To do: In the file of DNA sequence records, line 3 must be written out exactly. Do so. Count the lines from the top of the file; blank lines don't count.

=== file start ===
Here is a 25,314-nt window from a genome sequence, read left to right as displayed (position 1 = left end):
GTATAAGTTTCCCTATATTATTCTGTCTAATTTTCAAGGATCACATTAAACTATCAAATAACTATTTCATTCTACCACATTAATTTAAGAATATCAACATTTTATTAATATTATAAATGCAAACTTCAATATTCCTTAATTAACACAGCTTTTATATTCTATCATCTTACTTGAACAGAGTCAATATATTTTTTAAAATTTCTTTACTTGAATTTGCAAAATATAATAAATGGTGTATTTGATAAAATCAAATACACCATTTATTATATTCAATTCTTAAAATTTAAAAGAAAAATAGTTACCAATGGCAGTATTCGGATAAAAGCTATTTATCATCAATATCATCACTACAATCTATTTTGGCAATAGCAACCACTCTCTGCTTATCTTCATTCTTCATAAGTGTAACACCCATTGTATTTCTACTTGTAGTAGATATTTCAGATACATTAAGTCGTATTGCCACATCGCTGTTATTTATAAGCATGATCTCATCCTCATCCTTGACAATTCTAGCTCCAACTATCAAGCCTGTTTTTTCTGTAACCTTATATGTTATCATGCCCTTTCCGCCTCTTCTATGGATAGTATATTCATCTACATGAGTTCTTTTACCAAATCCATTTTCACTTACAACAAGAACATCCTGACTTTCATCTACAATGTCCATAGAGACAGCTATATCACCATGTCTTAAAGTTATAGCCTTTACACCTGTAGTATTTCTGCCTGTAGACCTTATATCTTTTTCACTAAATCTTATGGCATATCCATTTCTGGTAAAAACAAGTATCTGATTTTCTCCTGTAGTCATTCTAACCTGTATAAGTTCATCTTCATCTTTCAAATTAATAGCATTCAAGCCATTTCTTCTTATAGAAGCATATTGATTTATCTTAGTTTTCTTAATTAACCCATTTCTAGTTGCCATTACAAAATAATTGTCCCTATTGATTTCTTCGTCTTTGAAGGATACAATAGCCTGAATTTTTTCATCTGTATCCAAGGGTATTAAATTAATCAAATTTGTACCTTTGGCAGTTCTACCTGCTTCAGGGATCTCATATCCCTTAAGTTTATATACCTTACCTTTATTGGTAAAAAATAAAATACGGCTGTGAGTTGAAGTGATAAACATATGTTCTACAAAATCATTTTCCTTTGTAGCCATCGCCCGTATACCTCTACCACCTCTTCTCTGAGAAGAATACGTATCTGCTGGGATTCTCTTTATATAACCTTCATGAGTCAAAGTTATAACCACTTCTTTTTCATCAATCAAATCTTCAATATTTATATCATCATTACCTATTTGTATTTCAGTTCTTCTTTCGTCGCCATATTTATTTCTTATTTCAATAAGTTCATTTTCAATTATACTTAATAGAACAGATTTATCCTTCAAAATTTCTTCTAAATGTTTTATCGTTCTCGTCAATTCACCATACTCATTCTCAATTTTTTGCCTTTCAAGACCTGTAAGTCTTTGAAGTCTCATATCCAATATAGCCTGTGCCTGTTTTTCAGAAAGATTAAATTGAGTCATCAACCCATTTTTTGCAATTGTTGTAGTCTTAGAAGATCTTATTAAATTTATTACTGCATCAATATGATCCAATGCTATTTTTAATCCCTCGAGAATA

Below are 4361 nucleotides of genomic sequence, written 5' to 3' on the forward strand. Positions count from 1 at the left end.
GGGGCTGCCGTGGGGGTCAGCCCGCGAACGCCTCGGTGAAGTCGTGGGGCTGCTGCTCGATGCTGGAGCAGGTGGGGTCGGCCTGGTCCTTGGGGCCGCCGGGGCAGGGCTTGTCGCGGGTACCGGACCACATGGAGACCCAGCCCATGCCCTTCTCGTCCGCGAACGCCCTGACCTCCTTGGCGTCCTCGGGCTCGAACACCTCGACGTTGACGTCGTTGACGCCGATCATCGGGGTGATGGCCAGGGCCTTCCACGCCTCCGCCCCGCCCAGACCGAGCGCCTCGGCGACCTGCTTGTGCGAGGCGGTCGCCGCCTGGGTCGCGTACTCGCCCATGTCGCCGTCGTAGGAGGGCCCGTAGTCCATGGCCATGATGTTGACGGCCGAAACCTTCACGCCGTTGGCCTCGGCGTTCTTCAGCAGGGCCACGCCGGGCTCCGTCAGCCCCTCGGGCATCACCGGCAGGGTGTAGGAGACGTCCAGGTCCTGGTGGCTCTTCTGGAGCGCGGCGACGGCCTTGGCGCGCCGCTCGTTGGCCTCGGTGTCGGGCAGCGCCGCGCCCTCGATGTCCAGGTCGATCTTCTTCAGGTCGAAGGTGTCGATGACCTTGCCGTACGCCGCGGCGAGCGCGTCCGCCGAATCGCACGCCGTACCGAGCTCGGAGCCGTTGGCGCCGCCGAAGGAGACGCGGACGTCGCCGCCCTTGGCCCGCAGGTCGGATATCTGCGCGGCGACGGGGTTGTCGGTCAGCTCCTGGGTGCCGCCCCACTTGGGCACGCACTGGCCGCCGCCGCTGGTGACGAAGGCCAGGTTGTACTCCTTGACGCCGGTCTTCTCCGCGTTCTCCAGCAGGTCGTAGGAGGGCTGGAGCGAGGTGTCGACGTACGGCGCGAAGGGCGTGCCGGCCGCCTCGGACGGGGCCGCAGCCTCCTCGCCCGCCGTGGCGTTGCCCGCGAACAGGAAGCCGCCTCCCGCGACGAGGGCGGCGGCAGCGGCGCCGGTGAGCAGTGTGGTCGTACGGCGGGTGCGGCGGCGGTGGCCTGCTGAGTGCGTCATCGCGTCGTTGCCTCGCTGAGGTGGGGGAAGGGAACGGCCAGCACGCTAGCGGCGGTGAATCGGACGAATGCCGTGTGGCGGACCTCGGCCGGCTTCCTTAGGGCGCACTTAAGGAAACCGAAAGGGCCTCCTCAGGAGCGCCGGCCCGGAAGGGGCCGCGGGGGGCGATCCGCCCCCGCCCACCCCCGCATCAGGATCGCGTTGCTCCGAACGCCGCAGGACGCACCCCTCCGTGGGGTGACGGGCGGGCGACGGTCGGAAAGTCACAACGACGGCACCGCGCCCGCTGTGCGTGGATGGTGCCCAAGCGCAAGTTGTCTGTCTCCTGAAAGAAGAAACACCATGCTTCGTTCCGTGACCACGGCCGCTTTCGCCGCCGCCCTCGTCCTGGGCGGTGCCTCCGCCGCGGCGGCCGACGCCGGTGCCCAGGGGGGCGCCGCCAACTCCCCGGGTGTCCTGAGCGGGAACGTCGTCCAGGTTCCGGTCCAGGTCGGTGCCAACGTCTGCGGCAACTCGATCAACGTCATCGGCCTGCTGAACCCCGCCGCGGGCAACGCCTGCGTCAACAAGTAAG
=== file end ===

Below are 4361 nucleotides of genomic sequence, written 5' to 3' on the forward strand. Positions count from 1 at the left end.